Michael Faraday provided the first description, in scientific terms, of the optical properties of nanometer-scale metals in his classic 1857 paper "Experimental relations of gold (and other metals) to light."[1]

Much of the modern day studies of these objects have been conducted at the ESRF laboratory. Several techniques were used to characterize the chemical and physical properties of these luster, such as Rutherford Backscattering Spectrometry (RBS), optical absorption in the visible-ultraviolet region, electron microscopy (TEM and SEM).

Terminology and classification

Nanoclusters[2] have at least one dimension between 1 and 10 nanometers and a narrow size distribution. Nanopowders[2] are agglomerates of ultrafine particles, nanoparticles, or nanoclusters. Nanometer sized single crystals, or single-domain ultrafine particles, are often referred to as nanocrystals. The term NanoCrystal® is a registered trademark[3] of Elan Pharma International (EPIL) used in relation to EPIL’s proprietary milling process and nanoparticulate drug formulations.


Nanoparticles are of great scientific interest as they are effectively a bridge between bulk materials and atomic or molecular structures. A bulk material should have constant physical properties regardless of its size, but at the nano-scale this is often not the case. Size-dependent properties are observed such as quantum confinement in semiconductor particles, surface plasmon resonance in some metal particles and superparamagnetism in magnetic materials.

The properties of materials change as their size approaches the nanoscale and as the percentage of atoms at the surface of a material becomes significant. For bulk materials larger than one micrometer the percentage of atoms at the surface is minuscule relative to the total number of atoms of the material. The interesting and sometimes unexpected properties of nanoparticles are partly due to the aspects of the surface of the material dominating the properties in lieu of the bulk properties.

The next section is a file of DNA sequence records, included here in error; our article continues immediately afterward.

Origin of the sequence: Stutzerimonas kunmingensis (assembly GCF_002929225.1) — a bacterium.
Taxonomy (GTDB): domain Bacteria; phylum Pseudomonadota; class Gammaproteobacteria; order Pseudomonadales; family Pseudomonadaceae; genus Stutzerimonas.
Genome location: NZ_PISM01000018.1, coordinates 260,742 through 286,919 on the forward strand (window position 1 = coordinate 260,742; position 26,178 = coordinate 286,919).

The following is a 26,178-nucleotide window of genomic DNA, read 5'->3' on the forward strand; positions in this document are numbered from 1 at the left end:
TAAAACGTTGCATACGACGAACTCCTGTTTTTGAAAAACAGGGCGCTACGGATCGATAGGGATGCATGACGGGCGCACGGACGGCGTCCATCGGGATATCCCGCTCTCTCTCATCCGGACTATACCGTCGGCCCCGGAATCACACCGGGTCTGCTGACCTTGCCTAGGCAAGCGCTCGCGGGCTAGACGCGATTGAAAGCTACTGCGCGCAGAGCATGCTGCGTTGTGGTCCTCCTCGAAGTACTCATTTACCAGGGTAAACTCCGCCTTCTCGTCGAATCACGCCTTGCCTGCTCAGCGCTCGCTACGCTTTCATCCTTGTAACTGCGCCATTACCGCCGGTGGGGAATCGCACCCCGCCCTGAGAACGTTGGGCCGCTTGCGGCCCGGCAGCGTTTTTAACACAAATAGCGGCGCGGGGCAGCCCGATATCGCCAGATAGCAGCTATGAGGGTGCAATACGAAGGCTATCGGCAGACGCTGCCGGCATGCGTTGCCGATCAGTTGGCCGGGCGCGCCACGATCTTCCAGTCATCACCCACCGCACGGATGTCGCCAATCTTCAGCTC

Nanoparticles may or may not exhibit size-related intensive properties that differ significantly from those observed in fine particles or bulk materials.[4] They do exhibit a number of special properties that differ from those of bulk materials. For example, the bending of bulk copper (wire, ribbon, and so on) occurs with movement of copper atoms/clusters at about the 50 nm scale. Copper nanoparticles smaller than 50 nm are considered super hard materials that do not exhibit the same malleability and ductility as bulk copper. The change in properties is not always desirable. Ferroelectric materials smaller than 10 nm can switch their magnetization direction using room temperature thermal energy, thus making them useless for memory storage.

Suspensions of nanoparticles are possible because the interaction of the particle surface with the solvent is strong enough to overcome differences in density, which usually result in a material either sinking or floating in a liquid. Nanoparticles often have unexpected visible properties because they are small enough to confine their electrons and produce quantum effects. For example gold nanoparticles appear deep red to black in solution.